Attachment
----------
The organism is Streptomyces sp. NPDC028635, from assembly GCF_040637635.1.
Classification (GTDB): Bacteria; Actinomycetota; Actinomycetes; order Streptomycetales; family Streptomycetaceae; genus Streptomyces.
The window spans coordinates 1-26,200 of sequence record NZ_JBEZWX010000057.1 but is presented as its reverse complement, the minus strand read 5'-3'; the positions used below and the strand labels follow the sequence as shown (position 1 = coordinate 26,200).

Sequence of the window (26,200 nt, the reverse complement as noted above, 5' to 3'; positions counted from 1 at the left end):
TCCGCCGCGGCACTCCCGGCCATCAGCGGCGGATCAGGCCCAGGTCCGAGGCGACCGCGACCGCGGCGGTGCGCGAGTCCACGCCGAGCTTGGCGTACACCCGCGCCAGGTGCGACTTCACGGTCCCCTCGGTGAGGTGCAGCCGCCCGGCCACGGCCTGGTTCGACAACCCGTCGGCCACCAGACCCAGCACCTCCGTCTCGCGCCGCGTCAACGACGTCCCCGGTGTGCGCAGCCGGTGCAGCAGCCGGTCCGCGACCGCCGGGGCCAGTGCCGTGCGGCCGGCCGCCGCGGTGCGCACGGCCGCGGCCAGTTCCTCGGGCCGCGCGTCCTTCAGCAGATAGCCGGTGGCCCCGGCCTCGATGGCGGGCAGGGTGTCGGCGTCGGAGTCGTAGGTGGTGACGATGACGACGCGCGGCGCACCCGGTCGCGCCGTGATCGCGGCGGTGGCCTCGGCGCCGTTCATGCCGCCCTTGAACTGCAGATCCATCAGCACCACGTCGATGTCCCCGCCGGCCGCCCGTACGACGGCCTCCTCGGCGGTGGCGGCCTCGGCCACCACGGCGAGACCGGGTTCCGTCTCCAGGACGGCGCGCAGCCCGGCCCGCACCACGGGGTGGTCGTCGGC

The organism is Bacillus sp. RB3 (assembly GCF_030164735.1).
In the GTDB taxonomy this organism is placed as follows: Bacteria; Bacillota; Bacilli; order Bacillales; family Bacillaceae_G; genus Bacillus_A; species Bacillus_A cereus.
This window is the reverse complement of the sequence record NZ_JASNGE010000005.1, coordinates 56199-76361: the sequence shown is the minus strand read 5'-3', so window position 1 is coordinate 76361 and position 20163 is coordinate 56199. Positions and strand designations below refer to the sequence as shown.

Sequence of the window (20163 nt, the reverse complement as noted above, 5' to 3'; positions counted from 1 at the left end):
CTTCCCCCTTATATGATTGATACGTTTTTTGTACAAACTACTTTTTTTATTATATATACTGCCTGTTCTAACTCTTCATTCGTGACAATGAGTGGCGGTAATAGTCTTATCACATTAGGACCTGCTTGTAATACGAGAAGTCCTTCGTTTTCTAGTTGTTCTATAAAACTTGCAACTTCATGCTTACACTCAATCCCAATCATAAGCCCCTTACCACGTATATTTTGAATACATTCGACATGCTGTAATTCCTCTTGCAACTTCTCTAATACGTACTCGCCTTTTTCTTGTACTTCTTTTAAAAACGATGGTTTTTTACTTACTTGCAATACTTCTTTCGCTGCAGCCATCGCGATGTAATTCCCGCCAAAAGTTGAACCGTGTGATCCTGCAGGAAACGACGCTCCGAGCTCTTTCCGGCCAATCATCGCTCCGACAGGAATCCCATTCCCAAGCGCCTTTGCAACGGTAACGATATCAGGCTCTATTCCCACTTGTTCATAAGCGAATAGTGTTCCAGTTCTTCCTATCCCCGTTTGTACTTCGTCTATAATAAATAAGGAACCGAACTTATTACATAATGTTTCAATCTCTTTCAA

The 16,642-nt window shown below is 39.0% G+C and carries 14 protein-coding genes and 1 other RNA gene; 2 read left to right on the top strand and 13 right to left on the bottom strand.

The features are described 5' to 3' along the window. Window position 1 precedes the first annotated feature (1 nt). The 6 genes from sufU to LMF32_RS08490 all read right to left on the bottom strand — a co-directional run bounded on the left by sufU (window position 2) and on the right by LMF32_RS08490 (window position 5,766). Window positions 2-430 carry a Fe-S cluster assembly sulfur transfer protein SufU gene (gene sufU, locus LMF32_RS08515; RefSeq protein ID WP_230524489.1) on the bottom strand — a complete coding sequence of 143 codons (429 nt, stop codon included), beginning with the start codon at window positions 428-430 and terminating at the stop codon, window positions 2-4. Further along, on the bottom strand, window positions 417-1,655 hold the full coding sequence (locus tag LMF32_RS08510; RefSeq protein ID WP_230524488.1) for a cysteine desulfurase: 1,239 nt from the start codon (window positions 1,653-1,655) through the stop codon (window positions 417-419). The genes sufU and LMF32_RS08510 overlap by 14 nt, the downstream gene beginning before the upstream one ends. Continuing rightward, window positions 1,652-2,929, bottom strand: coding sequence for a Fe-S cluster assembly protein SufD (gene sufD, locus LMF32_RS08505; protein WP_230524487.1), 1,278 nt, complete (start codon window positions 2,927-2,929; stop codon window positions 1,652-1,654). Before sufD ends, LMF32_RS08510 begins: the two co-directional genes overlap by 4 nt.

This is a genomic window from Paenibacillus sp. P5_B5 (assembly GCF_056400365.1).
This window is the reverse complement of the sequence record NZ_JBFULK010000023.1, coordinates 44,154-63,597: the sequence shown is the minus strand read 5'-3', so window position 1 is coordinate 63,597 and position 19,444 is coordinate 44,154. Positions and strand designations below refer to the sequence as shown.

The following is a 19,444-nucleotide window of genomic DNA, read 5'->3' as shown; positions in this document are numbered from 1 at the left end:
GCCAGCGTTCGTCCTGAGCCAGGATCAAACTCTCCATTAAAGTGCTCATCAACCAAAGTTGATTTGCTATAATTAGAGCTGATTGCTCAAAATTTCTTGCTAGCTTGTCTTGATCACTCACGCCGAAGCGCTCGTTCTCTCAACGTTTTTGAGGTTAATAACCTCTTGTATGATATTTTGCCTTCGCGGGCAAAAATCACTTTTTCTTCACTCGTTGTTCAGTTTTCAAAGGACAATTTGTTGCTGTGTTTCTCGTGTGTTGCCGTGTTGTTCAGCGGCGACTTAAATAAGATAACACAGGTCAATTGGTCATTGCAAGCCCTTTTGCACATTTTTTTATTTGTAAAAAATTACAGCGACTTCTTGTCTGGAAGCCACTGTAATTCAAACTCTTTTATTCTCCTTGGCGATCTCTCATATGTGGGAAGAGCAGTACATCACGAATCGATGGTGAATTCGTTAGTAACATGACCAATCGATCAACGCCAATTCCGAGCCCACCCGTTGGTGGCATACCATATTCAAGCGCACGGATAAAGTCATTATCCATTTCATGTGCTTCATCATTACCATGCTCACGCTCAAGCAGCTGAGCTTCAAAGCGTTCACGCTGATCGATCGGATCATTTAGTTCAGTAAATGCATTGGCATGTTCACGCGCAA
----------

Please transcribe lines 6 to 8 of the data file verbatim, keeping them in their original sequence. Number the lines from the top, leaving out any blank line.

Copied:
The organism is Bacillus sp. RB3 (assembly GCF_030164735.1).
In the GTDB taxonomy this organism is placed as follows: Bacteria; Bacillota; Bacilli; order Bacillales; family Bacillaceae_G; genus Bacillus_A; species Bacillus_A cereus.
This window is the reverse complement of the sequence record NZ_JASNGE010000005.1, coordinates 56199-76361: the sequence shown is the minus strand read 5'-3', so window position 1 is coordinate 76361 and position 20163 is coordinate 56199. Positions and strand designations below refer to the sequence as shown.